Arizona is one of just a few states that require the trial judge to submit a jury’s questions to the witness for response. In most jurisdictions, including NY, whether the jury will be permitted to ask questions of a witness, including the defendant in a criminal case, is committed to the discretion of the trial judge. When the jury is permitted to ask questions (in writing and put by the judge), those questions are often quite revealing. We get a peak into the thought processes of the passive and silent group of anonymous peers that will be deciding someone’s fate.
In the Jodi Arias trial, we have another glimpse into what will be the likely fate of this young woman who has been called everything from a sociopath to a “psycho.” The jurors join the reporters and commentators in this case and line up squarely against Ms. Arias. The overwhelming evidence in this case cannot be explained away and many of the jurors’ questions reveal a disbelief in and disgust for Ms. Arias’.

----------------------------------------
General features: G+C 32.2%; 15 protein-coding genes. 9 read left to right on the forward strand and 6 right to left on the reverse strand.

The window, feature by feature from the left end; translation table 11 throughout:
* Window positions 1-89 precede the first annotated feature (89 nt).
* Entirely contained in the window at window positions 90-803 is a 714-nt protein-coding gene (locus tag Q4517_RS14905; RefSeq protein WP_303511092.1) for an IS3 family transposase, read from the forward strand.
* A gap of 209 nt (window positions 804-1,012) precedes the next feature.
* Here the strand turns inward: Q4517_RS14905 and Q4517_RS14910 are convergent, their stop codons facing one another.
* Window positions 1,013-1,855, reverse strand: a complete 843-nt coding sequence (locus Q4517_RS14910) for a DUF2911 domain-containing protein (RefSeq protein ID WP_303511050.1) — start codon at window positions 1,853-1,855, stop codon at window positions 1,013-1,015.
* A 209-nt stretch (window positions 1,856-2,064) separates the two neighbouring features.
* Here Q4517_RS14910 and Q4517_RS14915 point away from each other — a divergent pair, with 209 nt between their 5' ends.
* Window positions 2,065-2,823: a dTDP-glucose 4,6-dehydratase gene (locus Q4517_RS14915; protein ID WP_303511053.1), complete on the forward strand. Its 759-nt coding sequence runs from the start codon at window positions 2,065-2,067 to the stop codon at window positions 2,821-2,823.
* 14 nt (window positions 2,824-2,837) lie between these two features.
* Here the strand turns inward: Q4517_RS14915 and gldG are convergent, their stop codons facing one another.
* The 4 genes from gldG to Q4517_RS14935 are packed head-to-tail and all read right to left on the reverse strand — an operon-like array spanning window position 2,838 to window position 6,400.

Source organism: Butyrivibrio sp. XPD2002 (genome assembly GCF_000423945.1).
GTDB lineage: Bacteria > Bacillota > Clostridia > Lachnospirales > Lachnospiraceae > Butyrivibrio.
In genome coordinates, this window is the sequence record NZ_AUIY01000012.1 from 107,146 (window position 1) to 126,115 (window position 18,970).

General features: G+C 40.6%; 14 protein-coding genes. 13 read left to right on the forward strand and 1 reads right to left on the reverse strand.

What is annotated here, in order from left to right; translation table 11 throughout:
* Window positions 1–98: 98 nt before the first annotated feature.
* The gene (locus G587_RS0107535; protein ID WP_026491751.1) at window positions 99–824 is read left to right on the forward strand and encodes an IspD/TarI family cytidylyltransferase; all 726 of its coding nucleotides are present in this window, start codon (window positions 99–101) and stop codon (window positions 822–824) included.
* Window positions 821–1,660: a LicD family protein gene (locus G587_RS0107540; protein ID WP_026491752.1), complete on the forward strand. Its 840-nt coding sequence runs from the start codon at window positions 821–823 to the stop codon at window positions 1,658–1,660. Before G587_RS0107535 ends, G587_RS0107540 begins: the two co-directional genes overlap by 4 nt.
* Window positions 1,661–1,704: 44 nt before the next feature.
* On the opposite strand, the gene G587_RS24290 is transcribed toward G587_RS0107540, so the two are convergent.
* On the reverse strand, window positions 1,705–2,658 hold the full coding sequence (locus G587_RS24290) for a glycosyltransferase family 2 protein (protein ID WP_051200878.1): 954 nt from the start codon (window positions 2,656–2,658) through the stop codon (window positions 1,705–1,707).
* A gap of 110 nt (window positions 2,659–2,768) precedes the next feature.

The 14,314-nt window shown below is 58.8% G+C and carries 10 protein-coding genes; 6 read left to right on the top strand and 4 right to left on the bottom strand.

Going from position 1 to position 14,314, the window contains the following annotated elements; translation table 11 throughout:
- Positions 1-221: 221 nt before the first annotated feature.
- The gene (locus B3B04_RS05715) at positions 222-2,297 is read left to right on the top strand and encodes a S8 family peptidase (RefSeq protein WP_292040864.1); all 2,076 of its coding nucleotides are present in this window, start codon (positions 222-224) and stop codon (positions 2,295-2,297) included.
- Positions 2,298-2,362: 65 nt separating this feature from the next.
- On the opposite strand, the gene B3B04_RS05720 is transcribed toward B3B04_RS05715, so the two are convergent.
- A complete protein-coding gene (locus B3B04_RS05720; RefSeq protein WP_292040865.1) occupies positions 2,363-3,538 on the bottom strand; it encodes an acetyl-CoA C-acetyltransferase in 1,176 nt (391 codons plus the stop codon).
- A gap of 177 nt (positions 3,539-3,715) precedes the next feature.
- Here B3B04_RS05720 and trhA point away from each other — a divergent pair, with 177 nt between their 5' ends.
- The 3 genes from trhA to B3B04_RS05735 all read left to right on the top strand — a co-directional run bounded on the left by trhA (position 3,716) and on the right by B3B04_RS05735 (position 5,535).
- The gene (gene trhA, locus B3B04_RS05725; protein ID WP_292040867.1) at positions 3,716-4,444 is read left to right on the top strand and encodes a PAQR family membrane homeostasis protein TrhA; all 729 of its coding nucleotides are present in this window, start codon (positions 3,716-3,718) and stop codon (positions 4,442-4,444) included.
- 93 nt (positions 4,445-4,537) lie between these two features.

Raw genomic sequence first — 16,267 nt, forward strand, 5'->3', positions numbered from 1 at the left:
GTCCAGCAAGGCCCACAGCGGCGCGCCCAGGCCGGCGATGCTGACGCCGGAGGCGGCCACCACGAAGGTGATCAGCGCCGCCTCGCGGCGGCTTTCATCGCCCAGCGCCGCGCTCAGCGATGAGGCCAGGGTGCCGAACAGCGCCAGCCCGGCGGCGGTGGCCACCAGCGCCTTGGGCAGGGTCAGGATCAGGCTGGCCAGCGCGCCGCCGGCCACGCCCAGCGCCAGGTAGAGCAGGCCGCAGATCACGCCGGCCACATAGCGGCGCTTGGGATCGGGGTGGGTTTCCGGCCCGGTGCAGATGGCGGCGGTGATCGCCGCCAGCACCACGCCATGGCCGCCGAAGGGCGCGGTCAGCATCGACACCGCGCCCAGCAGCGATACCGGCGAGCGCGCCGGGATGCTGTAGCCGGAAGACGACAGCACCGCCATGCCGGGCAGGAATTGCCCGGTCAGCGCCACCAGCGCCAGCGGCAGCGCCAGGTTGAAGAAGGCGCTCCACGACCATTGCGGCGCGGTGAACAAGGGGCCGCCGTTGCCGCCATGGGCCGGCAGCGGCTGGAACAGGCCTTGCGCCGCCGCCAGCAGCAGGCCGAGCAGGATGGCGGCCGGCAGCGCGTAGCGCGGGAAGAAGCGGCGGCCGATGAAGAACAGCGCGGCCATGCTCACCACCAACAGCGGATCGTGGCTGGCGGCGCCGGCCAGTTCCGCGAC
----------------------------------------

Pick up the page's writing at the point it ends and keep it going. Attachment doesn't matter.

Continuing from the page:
When a jury has so many questions and there are so many clues that it is headed in a direction that will not be favorable to your client, the attorney usually has an opportunity to conduct some damage control. If it is a civil case, aggressive settlement negotiations should be undertaken. In a criminal case, an aggressive effort on the part of the defense to plea bargain to a non-death penalty sentence should be launched immediately.